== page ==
This standard would be contrary to law which permits the grant of patents on inventions which are new, useful and non-obvious. There is no body of law guiding practitioners on when an invention is "frivolous" and no law which precludes the grant of such invention, if indeed the invention is "frivolous". Making it misconduct on the part of an attorney for filing an application on behalf of an inventor because it is a "frivolous invention" would be contrary to what the law authorizes and have an undue chilling effect on patent applications and would serve to demoralize and discourage inventors from the task of inventing. Attorneys might be forced to discourage filing applications on meritorious inventions, being afraid to be second guessed by an Examiner or OED representative who deems the invention "frivolous". Rule 11.101(c)(4) should not be adopted.
Regulation of Participation In Bar Associations
Attorneys involved in bar associations cannot participate in a decision of the association unless they reveal the existence of any client that may be materially benefited by the decision (11.604):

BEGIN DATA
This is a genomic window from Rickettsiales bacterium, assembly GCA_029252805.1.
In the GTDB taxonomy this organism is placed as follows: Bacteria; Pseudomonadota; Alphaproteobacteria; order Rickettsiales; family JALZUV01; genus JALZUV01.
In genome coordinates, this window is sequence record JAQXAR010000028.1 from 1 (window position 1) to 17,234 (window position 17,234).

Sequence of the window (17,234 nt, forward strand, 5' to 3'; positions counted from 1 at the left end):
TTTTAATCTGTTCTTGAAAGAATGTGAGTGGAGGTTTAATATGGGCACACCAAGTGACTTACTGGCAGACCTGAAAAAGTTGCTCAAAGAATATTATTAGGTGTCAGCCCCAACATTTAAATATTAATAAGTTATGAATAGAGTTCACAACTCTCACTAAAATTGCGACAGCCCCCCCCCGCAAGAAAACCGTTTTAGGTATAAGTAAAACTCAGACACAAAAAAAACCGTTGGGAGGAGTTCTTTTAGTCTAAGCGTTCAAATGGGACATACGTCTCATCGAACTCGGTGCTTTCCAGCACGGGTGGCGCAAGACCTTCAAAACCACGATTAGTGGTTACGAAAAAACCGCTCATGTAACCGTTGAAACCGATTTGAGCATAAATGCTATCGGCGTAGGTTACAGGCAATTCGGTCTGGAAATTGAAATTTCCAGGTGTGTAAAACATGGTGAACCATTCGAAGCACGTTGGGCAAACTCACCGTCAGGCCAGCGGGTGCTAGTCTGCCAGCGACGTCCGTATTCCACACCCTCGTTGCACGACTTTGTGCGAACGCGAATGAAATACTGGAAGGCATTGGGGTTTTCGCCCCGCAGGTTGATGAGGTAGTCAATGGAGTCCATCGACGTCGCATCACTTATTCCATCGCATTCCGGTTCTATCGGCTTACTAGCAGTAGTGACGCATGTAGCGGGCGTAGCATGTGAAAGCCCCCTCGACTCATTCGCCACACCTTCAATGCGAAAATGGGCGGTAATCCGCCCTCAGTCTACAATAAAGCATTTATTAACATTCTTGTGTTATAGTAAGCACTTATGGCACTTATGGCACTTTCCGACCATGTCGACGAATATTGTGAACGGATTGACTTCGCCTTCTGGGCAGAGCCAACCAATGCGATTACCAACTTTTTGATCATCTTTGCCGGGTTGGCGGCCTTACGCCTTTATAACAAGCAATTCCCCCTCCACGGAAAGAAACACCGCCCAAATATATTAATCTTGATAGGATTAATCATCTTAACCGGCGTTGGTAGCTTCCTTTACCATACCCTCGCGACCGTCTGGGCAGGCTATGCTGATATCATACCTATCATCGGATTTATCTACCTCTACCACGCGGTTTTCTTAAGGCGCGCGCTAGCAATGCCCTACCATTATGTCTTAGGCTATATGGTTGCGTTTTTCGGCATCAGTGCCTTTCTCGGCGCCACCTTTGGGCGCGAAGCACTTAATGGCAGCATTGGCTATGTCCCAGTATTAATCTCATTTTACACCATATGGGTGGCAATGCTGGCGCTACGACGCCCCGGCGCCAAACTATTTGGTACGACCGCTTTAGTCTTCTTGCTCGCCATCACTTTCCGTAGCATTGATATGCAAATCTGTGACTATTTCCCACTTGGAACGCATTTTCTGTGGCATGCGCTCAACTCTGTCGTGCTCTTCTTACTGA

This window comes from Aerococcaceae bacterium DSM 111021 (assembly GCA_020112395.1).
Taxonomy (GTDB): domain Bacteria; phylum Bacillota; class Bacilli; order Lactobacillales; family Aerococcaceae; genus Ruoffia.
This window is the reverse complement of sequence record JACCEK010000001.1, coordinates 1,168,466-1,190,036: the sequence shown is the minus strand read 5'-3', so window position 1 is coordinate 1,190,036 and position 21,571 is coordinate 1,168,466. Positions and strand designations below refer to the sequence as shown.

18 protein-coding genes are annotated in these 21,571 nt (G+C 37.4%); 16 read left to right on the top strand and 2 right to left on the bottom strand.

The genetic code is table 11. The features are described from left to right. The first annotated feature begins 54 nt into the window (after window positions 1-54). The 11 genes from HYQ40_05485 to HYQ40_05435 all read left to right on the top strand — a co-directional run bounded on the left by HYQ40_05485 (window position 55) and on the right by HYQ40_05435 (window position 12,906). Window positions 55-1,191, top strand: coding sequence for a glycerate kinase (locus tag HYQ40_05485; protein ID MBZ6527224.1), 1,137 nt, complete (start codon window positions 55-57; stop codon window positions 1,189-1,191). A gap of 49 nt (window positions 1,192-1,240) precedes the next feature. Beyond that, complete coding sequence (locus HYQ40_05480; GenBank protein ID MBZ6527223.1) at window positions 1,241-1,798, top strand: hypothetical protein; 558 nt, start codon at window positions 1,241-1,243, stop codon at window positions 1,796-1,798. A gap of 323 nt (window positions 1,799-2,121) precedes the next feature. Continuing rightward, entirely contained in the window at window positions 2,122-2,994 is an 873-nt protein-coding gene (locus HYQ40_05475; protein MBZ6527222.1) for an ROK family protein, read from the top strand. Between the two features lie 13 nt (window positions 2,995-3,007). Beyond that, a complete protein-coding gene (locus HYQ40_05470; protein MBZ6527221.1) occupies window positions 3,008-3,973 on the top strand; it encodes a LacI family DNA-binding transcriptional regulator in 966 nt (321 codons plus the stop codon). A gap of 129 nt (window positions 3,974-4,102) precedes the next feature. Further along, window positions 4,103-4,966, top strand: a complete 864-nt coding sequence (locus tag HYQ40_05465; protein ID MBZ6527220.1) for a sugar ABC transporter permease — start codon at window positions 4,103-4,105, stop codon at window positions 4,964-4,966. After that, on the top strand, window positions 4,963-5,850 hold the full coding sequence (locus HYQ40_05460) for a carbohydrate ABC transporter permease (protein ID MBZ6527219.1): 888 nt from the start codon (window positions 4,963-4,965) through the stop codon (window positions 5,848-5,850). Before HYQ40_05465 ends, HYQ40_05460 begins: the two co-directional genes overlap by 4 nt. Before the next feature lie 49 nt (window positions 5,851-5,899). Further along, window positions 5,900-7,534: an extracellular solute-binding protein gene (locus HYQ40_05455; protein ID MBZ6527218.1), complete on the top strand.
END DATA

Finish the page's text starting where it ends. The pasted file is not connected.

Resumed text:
A practitioner may serve as a director, officer, or member of an organization involved in reform of the law or its administration notwithstanding that the reform may affect the interests of a client of the practitioner. When the practitioner knows that the interests of a client may be materially benefited by a decision in which the practitioner participates, the practitioner shall disclose that fact but need not identify the client.
This is a BAD proposal. It is vague and in its vagueness the new proposed rule could unnecessarily meddle in bar association activities wholly unrelated to practice before the Office. What is meant by "participates". Does an attorney "participate" when he fills out a questioner? Does an attorney "participate" when he votes on a recommendation being considered by the American Bar Association or the American Patent Law Association or the DC Bar Association, or the Association for the Protection of Industrial Property?
Any lobbying effort by a member of an organization, for
example the PAC arm of the AIPLA,
will presumably be for the benefit of a client. That fact should be obvious on its face.
Why a rule to disclose "The interest of my client may be benefited by a favorable decision
to the matter under consideration" If I advocate a "first to file system" or "first to
invent system", of course the interest of my clients would be affected by the decision.